As well as all kinds of other devil music, including Broadway show tunes, but I'm definitely verging on idolatry when it comes to the planet's latest velvet-voiced chanteuse. (And maybe I shouldn't be so enthusiastic, I'm going to jinx her. RIP, GCB.)
Not only is her voice sublime, her lyrics emotionally gripping, and her arrangements a challenge to the pop world, but she is also blessed with one of the all-time best laughs. (If I have one complaint about her recent interview with Matt Lauer, it is that he did not make her laugh enough.) She is one of the savviest celebrities I have ever watched. She is incredibly sexy, without trading in the pain of the flesh like Marilyn, or in the pain of the soul like Diana, but instead bringing healing and comfort to her audience. She uses anything and everything she goes through to help others, to unite her fans in a shared sense of 'we will be stronger for having lived through this.'
Her big, gorgeous hair sculptures remind me strongly of Sophia Loren. I could go gay for her soft curves. She makes big, coy, doe-eyes at the press, cusses like a sailor, and takes off her shoes in the Royal Albert Hall and pads around onstage in her stockings. I want to eat ice cream out of the carton and talk about boys with her. (I am creepy.)
Celebrity is tricky. It is so easy to let the pressure of a billion eyes staring push you in directions you never thought you'd go, but I find myself losing patience with young celebrities lately, just because they never seem to learn. My generation, and younger, celebrities have no excuse, in my mind, if only because we grew up watching VH1's Behind the Music and there should be no mystery in this for us. We have all the bad examples we could ever need to guide us in the ways we should not go, but in our hubris we think we are smarter, stronger and prettier than our predecessors, and will not succumb to the same temptations.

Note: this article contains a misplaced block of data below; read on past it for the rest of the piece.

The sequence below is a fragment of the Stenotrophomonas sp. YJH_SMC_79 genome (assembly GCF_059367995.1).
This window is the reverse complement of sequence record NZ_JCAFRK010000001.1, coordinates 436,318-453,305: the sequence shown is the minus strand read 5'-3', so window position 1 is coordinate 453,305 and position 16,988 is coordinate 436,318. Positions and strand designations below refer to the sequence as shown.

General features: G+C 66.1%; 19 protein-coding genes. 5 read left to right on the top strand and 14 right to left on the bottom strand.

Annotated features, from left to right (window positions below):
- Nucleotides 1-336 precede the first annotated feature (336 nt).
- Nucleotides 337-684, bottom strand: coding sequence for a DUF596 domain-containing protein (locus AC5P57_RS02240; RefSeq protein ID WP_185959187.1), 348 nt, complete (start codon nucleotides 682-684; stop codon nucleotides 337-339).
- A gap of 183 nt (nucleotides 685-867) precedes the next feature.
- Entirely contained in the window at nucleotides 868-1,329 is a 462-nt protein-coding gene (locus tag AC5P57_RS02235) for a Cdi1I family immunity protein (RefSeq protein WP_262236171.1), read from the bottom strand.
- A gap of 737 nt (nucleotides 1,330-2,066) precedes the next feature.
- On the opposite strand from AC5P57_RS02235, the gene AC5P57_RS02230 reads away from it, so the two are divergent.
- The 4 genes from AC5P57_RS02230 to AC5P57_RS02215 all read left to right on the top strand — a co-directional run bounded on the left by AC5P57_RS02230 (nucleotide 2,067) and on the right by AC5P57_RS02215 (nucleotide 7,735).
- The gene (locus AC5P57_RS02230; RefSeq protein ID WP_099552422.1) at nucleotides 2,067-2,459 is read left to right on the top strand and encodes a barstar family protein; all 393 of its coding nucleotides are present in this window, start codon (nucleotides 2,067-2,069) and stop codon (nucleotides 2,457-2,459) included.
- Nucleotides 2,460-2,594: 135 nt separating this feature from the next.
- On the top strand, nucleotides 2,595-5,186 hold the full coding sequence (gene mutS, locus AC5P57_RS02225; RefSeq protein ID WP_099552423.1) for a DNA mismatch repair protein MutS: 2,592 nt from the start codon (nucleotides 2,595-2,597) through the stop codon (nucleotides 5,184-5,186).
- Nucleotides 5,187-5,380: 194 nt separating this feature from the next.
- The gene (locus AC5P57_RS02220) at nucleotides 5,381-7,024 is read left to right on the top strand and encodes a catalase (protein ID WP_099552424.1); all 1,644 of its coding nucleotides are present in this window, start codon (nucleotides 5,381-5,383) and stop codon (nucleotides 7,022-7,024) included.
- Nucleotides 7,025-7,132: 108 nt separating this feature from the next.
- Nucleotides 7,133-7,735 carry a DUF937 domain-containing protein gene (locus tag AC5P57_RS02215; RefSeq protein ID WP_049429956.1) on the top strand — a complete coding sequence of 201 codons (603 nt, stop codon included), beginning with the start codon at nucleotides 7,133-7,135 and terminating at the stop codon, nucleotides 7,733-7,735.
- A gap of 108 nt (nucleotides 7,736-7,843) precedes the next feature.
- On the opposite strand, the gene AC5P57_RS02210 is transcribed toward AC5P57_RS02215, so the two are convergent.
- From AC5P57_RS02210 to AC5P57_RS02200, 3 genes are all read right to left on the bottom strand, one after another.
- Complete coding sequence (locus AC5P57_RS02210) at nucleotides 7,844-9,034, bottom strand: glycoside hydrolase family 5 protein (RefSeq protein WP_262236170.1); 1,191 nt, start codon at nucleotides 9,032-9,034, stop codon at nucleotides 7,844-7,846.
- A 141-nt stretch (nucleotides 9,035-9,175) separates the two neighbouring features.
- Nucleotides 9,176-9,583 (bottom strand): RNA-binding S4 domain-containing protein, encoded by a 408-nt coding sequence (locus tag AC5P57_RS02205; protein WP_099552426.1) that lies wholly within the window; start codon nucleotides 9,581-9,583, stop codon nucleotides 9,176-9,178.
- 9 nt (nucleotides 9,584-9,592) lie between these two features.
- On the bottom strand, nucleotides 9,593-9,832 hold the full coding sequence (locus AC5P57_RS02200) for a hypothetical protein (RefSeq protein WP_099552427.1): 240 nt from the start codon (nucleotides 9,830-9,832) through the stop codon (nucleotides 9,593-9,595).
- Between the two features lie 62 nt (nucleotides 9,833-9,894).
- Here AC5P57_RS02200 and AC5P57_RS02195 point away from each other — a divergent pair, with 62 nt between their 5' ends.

We are wrong. I cannot fathom why everyone got so upset at the announcement that Lindsey Lohan is slated to play Elizabeth Taylor in a new biopic. Lohan is not too trashy, too addicted, or too nipped and tucked to play Taylor. She is just the right amount of trash, addict, and nip/tuck. She is, in fact, the heir apparent to the role, the only one who could possibly pull it off. She can act, and she has a lot of personal experience to draw upon. We lionize Taylor now, we don't remember how we used to mock her in her heyday, just as we mock Lindsey now.
Anyway, back to the object of my mild obsession. Last night, as I mentioned, Matt Lauer interviewed Adele, between clips of her performance at Royal Albert Hall. The interview sections were short, and they mostly talked about the idea of celebrity. Adele says she does not enjoy fame. She has regrets about being so open about her personal life in past interviews. And she does not understand what more people could want from her, as she has already been so vulnerable that she has nothing left to give. (No wonder she wasn't laughing.)
But all celebrities say these things from time to time, and it does not seem to stop them from jumping right back into the fray. Adele seems to have come by these realizations in the usual hard way, but for one difference: for the most successful stretch of her career to date she did absolutely nothing to promote herself. She couldn't speak or sing for the six months her album sat at the top of every chart and killed all comers. The music spoke for itself, and she sat as Queen of the Hill in utter silence.
Does celebrity require constant self-promotion? Is it possible to have talent, work hard, and then just sit back and be yourself? It certainly seems to be that way for Adele, and God bless her for it. I hope she can continue, as she says she wants, to just make music. I hope she can stand up under the pressure of celebrity by remembering the things that got her here in the first place: her voice, her laugh, her voice, her cussing, her comfort, and her voice.